"I aim to misbehave"

- Captain Malcolm Reynolds -

Trouble at Twin Palms Review

by David Lee

Trouble at Twin Palms is a Murder Mystery Freeform Game set in the Firefly Universe. The game takes place in the Town of Twin Palms (specifically the local watering hole), the residents have taken great care to restrict the use of advance technology within the immediate area. One set of Colonists had even gone as far as to live in tents and follow the American Indian way of life.

Each of the twelve players are given a range of goals to complete before the night is up. These characters ranged from the standard law enforcement characters, to the mysterious out of towners. The additional of the Native American Indians (kind of) provided some interesting situations, from the simple fact that their culture was different and had varied ways of dealing with things than the rest of the town. Three Feathers (Dave) was very disruptive (in a good way). I don't think there was an hour in the game when he hadn't accused or tried to kill someone. Of course this was in character since being the Chief of his tribe this was no doubt how he dealt with matters amongst his own people. As is generally the case with these games the true goals of each character is not revealed until the night, this is to put everyone at the same level.

One of the elements that perhaps did not work as well was the High Noon I assume this was to ensure players survived till the final duels. However, some players didn't wait till then mainly because there were other ways to off someone without making it a public display and the fact some people just couldn't duel that well. Further more while the Reaver attack was fun and provided some excellent role-playing, it was not entirely necessary mainly because I enjoyed the talking more than the fighting. Also the attack conflicted with the secondary goals of control firearms and ban future tech since both were necessary in defending the town. On the other hand it did give the Sheriff a tough call to make which is always nice to have when you're role-playing. While it's nice to have variety in these kind of games, the stronger elements of the game i.e. the talking and investigation work can sometimes be undermined by this variety.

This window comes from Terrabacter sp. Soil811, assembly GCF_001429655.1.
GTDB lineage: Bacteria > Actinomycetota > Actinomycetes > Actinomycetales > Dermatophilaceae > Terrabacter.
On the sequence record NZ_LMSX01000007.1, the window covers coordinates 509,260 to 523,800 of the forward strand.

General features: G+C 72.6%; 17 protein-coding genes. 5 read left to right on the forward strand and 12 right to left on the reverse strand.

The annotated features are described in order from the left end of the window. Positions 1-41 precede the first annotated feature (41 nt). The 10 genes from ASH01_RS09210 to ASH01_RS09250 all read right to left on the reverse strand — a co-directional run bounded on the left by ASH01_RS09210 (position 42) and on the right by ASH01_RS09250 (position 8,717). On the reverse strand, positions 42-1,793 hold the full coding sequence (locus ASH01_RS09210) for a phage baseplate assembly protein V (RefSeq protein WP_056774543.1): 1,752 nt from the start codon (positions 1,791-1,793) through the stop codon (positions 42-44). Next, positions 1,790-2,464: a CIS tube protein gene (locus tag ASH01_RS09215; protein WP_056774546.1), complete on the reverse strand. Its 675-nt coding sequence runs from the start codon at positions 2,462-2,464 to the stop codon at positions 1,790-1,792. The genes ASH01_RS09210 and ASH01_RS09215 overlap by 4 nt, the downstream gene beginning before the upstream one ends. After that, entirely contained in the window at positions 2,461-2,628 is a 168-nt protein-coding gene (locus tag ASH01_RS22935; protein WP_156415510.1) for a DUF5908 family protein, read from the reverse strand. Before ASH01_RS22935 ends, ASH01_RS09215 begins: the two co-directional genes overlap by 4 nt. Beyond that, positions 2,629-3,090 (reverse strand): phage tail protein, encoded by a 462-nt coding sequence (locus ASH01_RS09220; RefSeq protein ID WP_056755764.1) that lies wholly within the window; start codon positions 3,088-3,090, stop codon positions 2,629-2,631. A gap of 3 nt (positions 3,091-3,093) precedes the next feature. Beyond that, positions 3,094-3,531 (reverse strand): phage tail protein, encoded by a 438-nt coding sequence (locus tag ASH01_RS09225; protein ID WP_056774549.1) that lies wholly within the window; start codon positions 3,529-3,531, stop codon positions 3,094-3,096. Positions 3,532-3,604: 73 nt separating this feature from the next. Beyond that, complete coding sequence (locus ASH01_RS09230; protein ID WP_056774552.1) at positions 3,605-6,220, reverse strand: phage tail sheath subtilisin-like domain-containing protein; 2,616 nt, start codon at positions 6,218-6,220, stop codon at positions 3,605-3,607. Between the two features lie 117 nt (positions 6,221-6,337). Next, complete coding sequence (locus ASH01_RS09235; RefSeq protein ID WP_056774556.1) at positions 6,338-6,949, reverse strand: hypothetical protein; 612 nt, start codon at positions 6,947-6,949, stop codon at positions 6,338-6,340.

I played Dan the Deputy Sheriff (Sharp as Moss), I found it very enjoyable to play him. The way he talked and how he interacted with other people came very easy for me so props must be given to the GMs for giving me a suitable character. He was also very fun to play, which is essential in an role-playing environment. I especially enjoyed the internal conflict of following my Ideal or my childhood sweetheart, a choice between the law or love. Almost felt like I went though a character arc of some sorts, which reached it's climax when Lucy (sweetheart) challenged the Sheriff to a duel. Thankfully he declined, but it would have been interesting to see what I would have done if they fought each other. I could go on about the symbolism of that duel but that would take a while. Anyhow for a simple minded guy he was quite a complex character, so thank you Mark and Mark for giving him to me and hopefully other people got similar situations to play with.

In conclusion this was by far the best free form game I have played. Thank you to everyone involved for making it what it was. I hope everyone had just as much as fun as I did or more. And I look forward to playing the next one, maybe without an attack, just to see how it goes.


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